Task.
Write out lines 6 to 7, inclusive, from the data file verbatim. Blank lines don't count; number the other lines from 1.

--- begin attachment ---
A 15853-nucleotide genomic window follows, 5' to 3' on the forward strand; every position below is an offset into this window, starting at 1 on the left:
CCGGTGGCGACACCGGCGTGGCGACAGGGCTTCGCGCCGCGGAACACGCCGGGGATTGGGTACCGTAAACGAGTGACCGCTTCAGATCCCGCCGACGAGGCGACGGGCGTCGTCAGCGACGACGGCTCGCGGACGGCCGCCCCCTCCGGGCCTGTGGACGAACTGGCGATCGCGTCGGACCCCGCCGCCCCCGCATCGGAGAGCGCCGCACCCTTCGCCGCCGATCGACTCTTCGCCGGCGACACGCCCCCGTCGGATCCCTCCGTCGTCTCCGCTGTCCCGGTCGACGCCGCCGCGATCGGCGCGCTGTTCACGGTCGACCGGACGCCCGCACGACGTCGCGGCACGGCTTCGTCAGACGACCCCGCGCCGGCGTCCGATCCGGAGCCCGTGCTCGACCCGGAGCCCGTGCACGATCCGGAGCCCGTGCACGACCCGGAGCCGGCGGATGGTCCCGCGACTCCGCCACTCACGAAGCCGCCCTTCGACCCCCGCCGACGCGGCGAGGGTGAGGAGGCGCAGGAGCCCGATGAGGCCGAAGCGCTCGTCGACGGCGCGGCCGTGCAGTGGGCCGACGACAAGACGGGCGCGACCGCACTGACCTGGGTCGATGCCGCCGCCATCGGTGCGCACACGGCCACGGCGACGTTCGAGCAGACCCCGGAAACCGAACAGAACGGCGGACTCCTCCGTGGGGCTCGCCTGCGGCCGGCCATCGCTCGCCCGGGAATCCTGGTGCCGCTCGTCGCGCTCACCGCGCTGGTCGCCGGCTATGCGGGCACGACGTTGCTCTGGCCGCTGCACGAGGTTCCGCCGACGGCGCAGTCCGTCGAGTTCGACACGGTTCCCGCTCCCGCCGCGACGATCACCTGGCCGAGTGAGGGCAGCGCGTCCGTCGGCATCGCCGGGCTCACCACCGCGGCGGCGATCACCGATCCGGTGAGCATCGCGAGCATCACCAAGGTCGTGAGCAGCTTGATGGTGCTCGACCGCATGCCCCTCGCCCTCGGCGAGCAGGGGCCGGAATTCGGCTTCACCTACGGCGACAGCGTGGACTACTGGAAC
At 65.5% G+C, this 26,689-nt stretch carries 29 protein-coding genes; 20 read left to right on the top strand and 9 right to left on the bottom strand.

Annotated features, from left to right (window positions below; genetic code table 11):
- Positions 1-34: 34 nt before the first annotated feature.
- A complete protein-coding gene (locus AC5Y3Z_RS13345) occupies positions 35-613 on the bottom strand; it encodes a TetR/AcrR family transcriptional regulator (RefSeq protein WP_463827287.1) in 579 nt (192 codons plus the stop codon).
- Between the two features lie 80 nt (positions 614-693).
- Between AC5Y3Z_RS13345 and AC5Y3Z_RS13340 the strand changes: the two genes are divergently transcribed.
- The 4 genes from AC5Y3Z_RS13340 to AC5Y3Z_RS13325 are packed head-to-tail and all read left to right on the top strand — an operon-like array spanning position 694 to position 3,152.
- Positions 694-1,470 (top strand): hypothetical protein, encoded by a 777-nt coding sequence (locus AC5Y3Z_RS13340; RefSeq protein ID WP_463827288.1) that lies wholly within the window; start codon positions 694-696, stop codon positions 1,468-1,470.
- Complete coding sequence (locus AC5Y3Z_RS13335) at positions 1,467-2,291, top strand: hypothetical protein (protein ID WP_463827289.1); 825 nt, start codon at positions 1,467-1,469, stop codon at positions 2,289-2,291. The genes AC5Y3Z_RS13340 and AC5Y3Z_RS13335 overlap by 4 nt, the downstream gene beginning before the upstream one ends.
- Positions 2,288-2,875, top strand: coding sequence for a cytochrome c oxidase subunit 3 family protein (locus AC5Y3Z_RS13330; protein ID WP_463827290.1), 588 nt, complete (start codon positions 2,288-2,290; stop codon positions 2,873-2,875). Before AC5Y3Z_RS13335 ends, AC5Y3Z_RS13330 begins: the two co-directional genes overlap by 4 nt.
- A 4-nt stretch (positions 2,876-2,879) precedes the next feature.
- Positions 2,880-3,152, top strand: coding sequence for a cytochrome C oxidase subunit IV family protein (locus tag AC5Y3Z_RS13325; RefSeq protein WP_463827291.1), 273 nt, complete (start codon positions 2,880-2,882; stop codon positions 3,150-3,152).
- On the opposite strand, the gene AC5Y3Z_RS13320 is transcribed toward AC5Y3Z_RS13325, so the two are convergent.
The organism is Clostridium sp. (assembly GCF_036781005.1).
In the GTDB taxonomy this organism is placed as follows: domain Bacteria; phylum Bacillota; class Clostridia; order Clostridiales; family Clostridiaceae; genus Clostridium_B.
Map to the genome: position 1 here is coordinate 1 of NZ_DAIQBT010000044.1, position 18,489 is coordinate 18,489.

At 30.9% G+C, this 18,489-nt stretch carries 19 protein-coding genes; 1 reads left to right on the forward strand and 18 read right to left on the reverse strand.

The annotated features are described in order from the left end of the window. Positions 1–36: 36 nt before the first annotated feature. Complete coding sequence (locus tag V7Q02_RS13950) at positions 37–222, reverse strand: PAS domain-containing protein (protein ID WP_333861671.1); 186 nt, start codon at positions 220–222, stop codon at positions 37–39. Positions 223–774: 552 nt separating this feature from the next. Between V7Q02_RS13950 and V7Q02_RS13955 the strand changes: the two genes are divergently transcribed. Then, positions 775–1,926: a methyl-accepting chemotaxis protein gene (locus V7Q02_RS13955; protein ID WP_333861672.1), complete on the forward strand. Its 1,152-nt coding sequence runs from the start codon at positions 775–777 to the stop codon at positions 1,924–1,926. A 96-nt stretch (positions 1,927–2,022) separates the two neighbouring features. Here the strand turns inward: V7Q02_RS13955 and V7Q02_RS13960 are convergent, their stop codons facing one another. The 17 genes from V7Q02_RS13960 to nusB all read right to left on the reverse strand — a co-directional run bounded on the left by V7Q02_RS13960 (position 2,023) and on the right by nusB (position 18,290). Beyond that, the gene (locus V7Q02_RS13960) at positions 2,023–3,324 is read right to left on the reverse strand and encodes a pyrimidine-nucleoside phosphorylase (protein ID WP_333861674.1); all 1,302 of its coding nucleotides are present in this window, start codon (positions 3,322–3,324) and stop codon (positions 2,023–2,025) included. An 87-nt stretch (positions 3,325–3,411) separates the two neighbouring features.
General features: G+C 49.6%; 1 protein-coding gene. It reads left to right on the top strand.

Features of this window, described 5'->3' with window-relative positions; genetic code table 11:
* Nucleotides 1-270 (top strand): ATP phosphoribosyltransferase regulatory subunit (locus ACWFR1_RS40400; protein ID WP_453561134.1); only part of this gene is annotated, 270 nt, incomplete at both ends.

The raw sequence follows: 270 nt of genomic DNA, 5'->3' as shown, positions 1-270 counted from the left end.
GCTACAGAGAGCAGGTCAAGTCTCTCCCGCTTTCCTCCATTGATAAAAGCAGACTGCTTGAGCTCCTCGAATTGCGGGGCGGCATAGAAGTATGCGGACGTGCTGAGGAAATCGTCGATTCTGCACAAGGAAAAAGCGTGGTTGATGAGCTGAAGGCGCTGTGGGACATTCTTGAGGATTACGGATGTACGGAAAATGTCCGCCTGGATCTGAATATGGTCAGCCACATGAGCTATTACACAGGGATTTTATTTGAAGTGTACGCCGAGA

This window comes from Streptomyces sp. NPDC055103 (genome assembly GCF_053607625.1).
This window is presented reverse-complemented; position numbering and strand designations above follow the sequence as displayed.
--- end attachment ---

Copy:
- A complete protein-coding gene (locus AC5Y3Z_RS13345) occupies positions 35-613 on the bottom strand; it encodes a TetR/AcrR family transcriptional regulator (RefSeq protein WP_463827287.1) in 579 nt (192 codons plus the stop codon).
- Between the two features lie 80 nt (positions 614-693).